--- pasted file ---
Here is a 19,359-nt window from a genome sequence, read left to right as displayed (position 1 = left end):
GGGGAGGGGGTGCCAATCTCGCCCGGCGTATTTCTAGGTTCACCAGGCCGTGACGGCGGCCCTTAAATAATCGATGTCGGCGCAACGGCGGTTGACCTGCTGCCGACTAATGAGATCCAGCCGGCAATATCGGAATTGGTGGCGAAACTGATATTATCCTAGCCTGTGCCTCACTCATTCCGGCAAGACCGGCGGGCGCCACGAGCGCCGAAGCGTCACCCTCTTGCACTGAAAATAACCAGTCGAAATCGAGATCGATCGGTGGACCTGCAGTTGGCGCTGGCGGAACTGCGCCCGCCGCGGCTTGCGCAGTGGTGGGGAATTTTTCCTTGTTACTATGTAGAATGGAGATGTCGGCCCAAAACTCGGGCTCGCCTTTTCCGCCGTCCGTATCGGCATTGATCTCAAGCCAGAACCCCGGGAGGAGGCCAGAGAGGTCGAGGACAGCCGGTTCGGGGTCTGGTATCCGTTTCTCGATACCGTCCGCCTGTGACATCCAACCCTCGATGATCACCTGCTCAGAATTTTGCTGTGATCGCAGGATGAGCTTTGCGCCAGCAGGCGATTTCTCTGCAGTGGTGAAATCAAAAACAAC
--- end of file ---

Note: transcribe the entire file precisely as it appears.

Here is a 19,359-nt window from a genome sequence, read left to right as displayed (position 1 = left end):
GGGGAGGGGGTGCCAATCTCGCCCGGCGTATTTCTAGGTTCACCAGGCCGTGACGGCGGCCCTTAAATAATCGATGTCGGCGCAACGGCGGTTGACCTGCTGCCGACTAATGAGATCCAGCCGGCAATATCGGAATTGGTGGCGAAACTGATATTATCCTAGCCTGTGCCTCACTCATTCCGGCAAGACCGGCGGGCGCCACGAGCGCCGAAGCGTCACCCTCTTGCACTGAAAATAACCAGTCGAAATCGAGATCGATCGGTGGACCTGCAGTTGGCGCTGGCGGAACTGCGCCCGCCGCGGCTTGCGCAGTGGTGGGGAATTTTTCCTTGTTACTATGTAGAATGGAGATGTCGGCCCAAAACTCGGGCTCGCCTTTTCCGCCGTCCGTATCGGCATTGATCTCAAGCCAGAACCCCGGGAGGAGGCCAGAGAGGTCGAGGACAGCCGGTTCGGGGTCTGGTATCCGTTTCTCGATACCGTCCGCCTGTGACATCCAACCCTCGATGATCACCTGCTCAGAATTTTGCTGTGATCGCAGGATGAGCTTTGCGCCAGCAGGCGATTTCTCTGCAGTGGTGAAATCAAAAACAAC